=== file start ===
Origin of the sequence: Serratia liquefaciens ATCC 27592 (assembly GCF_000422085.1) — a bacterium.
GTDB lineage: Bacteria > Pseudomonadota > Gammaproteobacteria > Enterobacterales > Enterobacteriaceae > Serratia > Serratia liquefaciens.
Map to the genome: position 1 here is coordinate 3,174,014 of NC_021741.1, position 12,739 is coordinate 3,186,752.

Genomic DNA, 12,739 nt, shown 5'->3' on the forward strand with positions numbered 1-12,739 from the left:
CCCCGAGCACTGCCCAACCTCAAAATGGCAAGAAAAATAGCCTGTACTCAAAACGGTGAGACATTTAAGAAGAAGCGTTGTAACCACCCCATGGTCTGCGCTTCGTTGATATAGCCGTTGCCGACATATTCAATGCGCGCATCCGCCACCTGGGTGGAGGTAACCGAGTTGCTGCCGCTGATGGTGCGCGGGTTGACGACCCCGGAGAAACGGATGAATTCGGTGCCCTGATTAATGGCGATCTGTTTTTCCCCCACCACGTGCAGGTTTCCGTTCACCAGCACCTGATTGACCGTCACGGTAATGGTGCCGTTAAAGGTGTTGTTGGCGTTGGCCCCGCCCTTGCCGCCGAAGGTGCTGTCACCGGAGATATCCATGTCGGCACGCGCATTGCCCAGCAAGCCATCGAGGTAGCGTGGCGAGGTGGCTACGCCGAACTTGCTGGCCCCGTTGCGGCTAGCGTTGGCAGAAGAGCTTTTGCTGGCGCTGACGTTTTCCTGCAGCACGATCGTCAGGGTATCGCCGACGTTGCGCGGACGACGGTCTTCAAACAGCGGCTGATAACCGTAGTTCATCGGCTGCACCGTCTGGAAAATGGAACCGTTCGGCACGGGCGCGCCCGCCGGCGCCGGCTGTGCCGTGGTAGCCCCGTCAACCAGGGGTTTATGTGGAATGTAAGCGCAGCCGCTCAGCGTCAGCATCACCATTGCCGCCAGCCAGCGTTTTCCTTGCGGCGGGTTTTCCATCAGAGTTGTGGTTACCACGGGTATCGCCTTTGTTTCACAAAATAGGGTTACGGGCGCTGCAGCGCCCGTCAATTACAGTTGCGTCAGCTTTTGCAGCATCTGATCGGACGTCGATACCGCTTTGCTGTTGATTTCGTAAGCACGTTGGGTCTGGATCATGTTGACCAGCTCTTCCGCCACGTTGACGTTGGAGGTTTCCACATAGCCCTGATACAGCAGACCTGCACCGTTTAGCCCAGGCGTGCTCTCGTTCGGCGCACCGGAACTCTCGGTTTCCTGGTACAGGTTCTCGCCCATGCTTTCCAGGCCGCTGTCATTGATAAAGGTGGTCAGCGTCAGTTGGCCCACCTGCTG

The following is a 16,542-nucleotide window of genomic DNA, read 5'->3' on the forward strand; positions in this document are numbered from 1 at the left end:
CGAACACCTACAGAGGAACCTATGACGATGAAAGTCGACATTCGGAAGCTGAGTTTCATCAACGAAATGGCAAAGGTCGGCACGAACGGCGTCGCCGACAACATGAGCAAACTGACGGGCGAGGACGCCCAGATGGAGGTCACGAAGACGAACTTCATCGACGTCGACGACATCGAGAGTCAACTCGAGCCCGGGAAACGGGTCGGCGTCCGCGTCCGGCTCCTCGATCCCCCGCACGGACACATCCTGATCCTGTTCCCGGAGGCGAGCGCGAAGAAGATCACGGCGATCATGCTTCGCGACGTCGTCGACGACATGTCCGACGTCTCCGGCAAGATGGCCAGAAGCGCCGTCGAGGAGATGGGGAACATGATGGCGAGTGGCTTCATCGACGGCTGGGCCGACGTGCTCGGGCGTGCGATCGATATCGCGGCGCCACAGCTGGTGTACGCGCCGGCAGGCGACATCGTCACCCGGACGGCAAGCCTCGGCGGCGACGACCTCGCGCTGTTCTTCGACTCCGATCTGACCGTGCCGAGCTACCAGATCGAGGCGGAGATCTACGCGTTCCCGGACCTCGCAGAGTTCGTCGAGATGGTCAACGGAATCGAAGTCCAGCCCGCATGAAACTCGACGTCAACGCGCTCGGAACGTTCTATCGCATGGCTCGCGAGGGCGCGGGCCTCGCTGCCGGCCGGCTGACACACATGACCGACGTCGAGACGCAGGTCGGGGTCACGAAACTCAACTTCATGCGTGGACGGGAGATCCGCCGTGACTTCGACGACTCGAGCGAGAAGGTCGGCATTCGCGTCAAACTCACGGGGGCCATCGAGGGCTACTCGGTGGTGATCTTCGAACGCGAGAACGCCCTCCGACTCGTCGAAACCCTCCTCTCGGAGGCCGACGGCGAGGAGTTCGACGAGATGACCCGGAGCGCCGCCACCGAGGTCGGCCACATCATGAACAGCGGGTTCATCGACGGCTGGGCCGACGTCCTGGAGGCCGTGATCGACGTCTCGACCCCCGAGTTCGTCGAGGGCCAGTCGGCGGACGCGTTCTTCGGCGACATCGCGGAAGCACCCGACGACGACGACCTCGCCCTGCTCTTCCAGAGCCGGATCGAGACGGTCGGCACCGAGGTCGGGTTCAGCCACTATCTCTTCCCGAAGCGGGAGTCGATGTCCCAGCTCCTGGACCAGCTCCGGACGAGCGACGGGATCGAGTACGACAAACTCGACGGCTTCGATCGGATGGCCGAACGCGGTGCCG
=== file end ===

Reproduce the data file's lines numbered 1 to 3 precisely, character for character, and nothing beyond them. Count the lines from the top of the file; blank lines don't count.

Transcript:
Origin of the sequence: Serratia liquefaciens ATCC 27592 (assembly GCF_000422085.1) — a bacterium.
GTDB lineage: Bacteria > Pseudomonadota > Gammaproteobacteria > Enterobacterales > Enterobacteriaceae > Serratia > Serratia liquefaciens.
Map to the genome: position 1 here is coordinate 3,174,014 of NC_021741.1, position 12,739 is coordinate 3,186,752.